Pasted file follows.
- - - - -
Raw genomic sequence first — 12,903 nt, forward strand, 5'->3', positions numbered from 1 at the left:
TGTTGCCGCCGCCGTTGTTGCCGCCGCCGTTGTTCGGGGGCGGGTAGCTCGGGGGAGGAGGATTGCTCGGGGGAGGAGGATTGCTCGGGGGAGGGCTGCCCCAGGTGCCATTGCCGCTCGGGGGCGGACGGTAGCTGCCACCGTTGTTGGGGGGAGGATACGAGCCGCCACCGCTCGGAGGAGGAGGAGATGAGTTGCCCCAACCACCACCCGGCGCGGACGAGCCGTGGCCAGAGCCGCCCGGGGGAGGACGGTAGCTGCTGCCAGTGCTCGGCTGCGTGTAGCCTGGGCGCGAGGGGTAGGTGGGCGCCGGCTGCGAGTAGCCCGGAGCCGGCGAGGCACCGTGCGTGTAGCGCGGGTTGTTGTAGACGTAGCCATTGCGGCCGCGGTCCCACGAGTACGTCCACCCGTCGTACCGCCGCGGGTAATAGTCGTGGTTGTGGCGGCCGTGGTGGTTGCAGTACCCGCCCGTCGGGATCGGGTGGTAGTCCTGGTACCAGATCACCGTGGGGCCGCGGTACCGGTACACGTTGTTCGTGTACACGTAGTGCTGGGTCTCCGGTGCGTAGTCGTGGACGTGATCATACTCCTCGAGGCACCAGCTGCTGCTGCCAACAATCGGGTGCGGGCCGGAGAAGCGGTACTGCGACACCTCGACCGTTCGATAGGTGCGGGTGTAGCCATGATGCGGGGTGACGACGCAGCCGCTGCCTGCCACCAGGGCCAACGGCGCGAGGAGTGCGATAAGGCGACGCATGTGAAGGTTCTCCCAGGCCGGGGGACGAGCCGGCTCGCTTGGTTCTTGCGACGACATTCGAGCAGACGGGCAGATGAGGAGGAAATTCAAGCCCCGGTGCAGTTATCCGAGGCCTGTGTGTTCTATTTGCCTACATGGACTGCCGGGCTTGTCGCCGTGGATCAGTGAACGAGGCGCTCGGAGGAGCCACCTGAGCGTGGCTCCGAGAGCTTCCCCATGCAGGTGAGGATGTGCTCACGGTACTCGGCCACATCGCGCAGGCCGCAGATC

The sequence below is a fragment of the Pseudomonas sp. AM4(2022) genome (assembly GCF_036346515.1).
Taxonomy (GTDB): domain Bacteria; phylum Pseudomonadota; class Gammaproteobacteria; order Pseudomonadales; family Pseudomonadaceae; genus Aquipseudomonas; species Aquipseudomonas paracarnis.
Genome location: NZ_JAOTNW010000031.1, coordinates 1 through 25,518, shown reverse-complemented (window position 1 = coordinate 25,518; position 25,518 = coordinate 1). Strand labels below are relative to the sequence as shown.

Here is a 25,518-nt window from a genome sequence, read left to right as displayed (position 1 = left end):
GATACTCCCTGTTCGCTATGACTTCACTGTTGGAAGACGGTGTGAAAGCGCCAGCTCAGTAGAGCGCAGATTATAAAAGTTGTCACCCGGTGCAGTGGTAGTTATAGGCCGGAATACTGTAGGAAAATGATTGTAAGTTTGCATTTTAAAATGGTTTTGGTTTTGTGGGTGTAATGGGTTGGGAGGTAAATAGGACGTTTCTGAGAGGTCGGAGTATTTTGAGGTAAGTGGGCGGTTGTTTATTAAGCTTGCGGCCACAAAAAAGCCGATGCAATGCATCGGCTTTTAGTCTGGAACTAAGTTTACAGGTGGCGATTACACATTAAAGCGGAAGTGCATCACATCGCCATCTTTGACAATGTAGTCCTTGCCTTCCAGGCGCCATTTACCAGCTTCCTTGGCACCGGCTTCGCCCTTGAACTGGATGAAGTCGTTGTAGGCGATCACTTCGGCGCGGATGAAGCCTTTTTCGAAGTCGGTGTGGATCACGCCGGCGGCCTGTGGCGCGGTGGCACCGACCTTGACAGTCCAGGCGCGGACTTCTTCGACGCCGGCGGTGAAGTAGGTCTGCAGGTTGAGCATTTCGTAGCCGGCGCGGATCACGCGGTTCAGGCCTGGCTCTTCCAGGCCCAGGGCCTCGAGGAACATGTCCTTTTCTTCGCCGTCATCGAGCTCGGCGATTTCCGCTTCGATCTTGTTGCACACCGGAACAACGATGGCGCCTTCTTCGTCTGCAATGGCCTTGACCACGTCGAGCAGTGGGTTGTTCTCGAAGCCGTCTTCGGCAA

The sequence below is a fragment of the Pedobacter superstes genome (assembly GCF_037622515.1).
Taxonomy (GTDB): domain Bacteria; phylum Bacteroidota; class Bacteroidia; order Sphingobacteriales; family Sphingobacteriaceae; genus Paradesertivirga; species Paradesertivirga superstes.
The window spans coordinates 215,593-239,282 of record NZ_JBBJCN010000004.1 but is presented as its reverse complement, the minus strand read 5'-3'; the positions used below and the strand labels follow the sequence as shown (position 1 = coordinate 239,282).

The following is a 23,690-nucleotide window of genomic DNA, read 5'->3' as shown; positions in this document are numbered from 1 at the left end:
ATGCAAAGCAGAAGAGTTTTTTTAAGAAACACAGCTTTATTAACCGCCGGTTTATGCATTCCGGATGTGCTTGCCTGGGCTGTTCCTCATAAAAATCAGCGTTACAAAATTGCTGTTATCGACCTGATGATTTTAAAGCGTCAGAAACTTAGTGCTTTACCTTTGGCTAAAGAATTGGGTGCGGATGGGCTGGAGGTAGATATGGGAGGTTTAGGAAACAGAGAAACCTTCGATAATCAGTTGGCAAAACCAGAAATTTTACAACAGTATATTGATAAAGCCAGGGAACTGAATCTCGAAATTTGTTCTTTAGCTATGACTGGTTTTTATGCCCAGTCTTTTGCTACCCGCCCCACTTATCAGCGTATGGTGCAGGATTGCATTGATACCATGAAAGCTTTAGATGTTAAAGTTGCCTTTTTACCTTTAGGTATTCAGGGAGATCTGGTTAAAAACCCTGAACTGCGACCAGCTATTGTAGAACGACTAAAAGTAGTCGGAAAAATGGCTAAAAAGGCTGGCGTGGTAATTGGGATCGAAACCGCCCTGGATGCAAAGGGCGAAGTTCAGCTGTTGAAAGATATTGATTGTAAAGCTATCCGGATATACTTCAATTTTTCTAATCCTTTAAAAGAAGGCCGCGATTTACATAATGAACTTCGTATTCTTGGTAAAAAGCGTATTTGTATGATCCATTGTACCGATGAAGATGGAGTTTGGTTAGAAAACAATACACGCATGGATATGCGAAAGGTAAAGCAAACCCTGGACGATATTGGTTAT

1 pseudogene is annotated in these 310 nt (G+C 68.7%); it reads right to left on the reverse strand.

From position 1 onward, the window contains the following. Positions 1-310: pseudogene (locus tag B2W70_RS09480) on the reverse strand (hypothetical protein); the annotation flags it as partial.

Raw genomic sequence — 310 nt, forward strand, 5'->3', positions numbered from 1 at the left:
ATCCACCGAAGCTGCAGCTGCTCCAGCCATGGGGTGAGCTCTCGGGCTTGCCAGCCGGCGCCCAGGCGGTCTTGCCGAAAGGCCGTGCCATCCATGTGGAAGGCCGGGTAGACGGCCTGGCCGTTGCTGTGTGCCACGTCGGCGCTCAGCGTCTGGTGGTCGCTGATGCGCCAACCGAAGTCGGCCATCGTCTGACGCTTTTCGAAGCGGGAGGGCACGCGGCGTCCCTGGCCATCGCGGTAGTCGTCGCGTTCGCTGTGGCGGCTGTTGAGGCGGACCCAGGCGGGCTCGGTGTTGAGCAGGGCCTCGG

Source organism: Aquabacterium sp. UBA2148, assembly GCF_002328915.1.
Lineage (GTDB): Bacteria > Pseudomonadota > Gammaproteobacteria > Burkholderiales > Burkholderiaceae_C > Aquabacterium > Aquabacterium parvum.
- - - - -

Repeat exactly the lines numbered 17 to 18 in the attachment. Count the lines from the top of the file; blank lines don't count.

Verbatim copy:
Source organism: Aquabacterium sp. UBA2148, assembly GCF_002328915.1.
Lineage (GTDB): Bacteria > Pseudomonadota > Gammaproteobacteria > Burkholderiales > Burkholderiaceae_C > Aquabacterium > Aquabacterium parvum.